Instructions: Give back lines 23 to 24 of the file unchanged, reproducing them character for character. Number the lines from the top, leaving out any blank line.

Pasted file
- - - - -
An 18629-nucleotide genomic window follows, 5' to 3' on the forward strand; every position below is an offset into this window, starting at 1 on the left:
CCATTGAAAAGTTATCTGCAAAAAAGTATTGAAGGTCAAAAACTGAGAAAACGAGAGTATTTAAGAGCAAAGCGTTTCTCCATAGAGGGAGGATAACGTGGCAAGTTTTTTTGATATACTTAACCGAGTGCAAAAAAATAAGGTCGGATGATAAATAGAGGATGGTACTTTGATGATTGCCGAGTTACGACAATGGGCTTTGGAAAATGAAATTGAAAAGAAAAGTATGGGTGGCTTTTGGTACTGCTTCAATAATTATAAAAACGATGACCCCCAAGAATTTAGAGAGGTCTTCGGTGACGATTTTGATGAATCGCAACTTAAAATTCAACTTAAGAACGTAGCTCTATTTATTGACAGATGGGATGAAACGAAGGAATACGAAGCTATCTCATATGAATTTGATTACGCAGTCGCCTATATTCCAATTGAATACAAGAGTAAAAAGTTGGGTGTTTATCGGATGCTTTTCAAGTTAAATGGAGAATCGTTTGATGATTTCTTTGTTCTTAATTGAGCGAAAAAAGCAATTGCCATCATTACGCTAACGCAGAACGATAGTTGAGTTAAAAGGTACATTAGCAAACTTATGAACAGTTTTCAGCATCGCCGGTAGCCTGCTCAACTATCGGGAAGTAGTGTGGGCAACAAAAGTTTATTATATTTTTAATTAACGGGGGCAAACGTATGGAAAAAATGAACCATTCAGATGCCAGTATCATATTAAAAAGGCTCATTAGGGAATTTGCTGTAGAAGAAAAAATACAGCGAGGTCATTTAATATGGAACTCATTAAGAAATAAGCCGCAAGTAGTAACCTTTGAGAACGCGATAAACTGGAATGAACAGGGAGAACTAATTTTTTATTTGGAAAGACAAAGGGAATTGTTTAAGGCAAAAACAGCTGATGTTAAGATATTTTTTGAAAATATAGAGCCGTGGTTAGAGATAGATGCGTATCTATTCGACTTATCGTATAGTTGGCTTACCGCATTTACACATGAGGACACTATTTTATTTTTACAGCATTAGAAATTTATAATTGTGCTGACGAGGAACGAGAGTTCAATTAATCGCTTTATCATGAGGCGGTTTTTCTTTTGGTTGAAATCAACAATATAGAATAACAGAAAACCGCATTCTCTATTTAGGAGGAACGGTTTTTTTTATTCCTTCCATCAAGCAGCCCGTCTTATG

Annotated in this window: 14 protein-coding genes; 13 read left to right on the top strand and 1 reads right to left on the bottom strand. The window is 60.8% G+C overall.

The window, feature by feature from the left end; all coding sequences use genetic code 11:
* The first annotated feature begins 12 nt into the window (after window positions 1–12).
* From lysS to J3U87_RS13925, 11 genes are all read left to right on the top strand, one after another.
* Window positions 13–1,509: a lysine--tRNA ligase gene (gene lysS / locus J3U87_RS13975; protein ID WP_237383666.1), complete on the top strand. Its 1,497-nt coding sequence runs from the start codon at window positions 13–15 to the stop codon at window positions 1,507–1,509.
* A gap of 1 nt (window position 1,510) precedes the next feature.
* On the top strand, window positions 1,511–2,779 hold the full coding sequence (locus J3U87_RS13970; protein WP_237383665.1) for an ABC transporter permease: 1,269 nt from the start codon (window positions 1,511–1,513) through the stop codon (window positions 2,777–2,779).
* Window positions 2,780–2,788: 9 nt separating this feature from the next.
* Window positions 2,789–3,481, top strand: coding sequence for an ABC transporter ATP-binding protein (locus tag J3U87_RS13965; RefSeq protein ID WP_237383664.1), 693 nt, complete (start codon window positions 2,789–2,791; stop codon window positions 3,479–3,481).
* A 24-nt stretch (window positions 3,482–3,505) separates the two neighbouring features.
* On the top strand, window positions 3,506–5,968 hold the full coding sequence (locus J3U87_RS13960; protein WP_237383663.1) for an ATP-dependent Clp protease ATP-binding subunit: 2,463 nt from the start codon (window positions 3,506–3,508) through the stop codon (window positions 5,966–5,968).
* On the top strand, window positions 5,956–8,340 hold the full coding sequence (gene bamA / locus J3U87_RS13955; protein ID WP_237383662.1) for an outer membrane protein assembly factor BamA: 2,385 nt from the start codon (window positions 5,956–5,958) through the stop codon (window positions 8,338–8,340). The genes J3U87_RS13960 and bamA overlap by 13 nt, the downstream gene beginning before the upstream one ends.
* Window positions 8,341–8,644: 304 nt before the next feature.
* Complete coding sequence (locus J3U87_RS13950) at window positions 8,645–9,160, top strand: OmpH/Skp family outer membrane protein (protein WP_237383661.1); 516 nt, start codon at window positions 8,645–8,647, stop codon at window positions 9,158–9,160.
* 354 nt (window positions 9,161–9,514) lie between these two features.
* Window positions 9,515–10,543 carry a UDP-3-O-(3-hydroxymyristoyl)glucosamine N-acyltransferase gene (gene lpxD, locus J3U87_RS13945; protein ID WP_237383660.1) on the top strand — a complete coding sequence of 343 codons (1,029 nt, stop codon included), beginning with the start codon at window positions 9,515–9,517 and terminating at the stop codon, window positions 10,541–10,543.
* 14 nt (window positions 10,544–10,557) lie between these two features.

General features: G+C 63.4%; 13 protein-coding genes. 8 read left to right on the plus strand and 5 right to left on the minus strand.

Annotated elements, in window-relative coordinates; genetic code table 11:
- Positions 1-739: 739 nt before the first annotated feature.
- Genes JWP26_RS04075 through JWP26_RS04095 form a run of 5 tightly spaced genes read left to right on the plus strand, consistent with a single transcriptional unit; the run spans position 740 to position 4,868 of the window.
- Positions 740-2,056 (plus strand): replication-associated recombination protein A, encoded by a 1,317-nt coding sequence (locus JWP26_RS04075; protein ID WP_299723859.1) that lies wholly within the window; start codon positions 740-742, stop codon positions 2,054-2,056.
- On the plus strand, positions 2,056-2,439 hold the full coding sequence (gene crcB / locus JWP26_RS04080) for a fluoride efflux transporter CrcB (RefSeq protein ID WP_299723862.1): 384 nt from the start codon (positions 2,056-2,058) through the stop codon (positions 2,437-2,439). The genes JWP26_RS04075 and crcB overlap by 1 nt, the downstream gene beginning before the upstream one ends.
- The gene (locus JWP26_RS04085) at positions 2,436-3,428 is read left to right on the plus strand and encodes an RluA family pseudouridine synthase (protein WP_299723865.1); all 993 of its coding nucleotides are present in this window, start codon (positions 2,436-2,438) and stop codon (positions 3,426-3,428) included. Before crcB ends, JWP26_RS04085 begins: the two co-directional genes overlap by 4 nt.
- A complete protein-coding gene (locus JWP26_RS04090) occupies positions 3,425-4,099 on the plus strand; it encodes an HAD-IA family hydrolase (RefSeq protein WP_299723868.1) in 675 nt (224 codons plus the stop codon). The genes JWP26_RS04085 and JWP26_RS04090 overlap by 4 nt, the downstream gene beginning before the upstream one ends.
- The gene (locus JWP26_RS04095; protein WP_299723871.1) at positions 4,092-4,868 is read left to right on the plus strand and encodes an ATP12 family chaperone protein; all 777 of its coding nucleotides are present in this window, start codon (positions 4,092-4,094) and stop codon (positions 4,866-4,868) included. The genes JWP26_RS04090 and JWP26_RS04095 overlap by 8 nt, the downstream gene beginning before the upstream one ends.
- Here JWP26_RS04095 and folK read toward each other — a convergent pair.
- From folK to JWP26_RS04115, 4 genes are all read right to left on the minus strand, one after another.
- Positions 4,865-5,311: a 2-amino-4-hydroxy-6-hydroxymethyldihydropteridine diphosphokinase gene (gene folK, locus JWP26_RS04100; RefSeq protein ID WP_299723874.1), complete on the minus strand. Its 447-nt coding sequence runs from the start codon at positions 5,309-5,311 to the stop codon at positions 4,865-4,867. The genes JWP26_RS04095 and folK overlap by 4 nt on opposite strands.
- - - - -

- Genes JWP26_RS04075 through JWP26_RS04095 form a run of 5 tightly spaced genes read left to right on the plus strand, consistent with a single transcriptional unit; the run spans position 740 to position 4,868 of the window.
- Positions 740-2,056 (plus strand): replication-associated recombination protein A, encoded by a 1,317-nt coding sequence (locus JWP26_RS04075; protein ID WP_299723859.1) that lies wholly within the window; start codon positions 740-742, stop codon positions 2,054-2,056.